The issue is made all the more frustrating by the fact that the vast majority of the equine GI tract is inaccessible to visualisation, leaving vets to symptoms and treatment response as their “go to” diagnostic methods. In these cases, use of the SUCCEED® Equine Fecal Blood Test™ (FBT) as an initial stable-side screen test can be a highly useful adjunct in establishing a differential diagnosis for GI tract disorders. The FBT helps the clinician to rule in or rule out GI tract pathology, as well as identifying where along the GI tract such an issue may exist, at least broadly. FBT test results can help direct the vet to the most appropriate next steps of diagnosis and treatment.
GI Tract Diseases are Common
To meet the demands of performance, the husbandry and diet typical of the competition horse leaves it most susceptible to GI tract conditions. Equine Gastric Ulcer Syndrome is almost ubiquitous in these horses, and knowledge surrounding the aetiologies and best treatment options continue to be better understood through ongoing research. However, it has also been established that gastric ulcers can seem to affect some horses indiscriminately – including those not in work and even those out at pasture. Clearly, what may cause ulcers in one horse may differ from the cause in another.
Digestive disorders beyond the stomach also bear significant consideration for the horse and are rapidly coming into focus for vets and their clients. Emerging research led by Professor Derek Knottenbelt at Glasgow vet school shows that large colon pathology is more significant and widespread than many previously believed. Knottenbelt found that, even in ostensibly “normal” horses, up to 70% demonstrated some degree of hindgut pathology on post-mortem (Knottenbelt, 2015).
GI Tract Diseases are Challenging to Diagnose Definitively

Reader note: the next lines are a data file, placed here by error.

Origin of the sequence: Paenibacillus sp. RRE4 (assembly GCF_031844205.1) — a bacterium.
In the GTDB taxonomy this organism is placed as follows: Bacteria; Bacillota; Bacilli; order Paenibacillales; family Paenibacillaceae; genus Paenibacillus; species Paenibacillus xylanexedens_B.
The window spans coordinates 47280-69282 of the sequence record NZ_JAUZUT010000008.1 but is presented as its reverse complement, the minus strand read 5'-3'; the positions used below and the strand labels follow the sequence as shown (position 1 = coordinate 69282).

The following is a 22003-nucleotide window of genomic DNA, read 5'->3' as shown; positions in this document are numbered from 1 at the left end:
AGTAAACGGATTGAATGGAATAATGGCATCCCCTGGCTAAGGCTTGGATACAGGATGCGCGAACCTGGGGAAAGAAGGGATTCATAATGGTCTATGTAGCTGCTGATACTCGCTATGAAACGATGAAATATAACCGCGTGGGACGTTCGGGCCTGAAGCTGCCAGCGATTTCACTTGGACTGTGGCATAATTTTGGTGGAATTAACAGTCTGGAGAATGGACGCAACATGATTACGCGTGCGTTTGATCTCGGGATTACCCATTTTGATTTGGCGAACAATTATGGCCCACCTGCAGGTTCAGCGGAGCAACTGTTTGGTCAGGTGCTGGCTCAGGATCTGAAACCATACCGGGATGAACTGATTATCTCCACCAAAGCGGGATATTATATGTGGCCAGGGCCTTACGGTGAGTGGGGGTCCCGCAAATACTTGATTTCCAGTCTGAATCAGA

Disturbances to the health of the gastrointestinal tract can elicit a range of symptoms and signs. Some are easily recognised, such as weight loss, diarrhoea, and poor condition, but others may be more difficult to identify. At the same time, such symptoms may also be associated with various other health conditions. When faced with more ambiguous signs, such as behavioural changes, deterioration in performance, or changes in gait quality, the route to diagnosis can become even more complicated, protracted and costly.
When diagnosis and implementation of treatment are delayed, not only is recovery time affected, but symptoms – and their underlying cause – may worsen, leading to the need for more aggressive treatment approaches, a reduced likelihood of successful outcomes, or both. As a result, the ability of the veterinary surgeon to accurately and easily detect an issue as early as possible within the pathogenesis of disease is crucial.
Early screening with the Succeed FBT aids differential diagnosis
When clinicians are faced with what are perceived to be low-risk horses or those with symptoms not typically associated with GI tract conditions, diagnosis can be further delayed by some of the limitations in current methods of detection. Some techniques are subject to a lack of sensitivity, non-specificity, subjectivity of images and data, and difficulty in the physical reach and access to areas of interest without involving surgical procedures or otherwise putting the animal at risk. Being able to screen for inflammation and bleeding, easily, rapidly and non-invasively, can narrow down and focus the next diagnostic steps. This is where the SUCCEED® FBT becomes invaluable.
The SUCCEED® FBT is a rapid stable-side test which detects equine occult haemoglobin and albumin in a faecal sample. Akin to thermometer, the FBT is a sensitive but non-specific screening test to indicate an anomaly within the gastrointestinal tract and dependent upon results, help warrant or negate additional diagnostic techniques, and avenues for treatment options. The SUCCEED® FBT can be used in a variety of situations to rule in or rule out GI tract conditions, both when a problem is suspected but also particularly when symptoms may be nonspecific or ambiguous. The test is also routinely used where symptoms suggest gastroscopy may be useful. By detecting gastric bleeding using the SUCCEED® FBT, the clinician can be confident that the scoping procedure is an appropriate next step to locate and grade ulceration.
The SUCCEED® FBT should be the first step taken by vets in all investigations, whether GI tract pathology is suspected or not. This simple but highly sensitive test can provide vital information about the health of the GI tract in 15 minutes or less. This equips the vet to formulate a clearer diagnostic plan from which treatment options are likely to be more targeted and therefore most effective, and achieve a better overall outcome for all involved.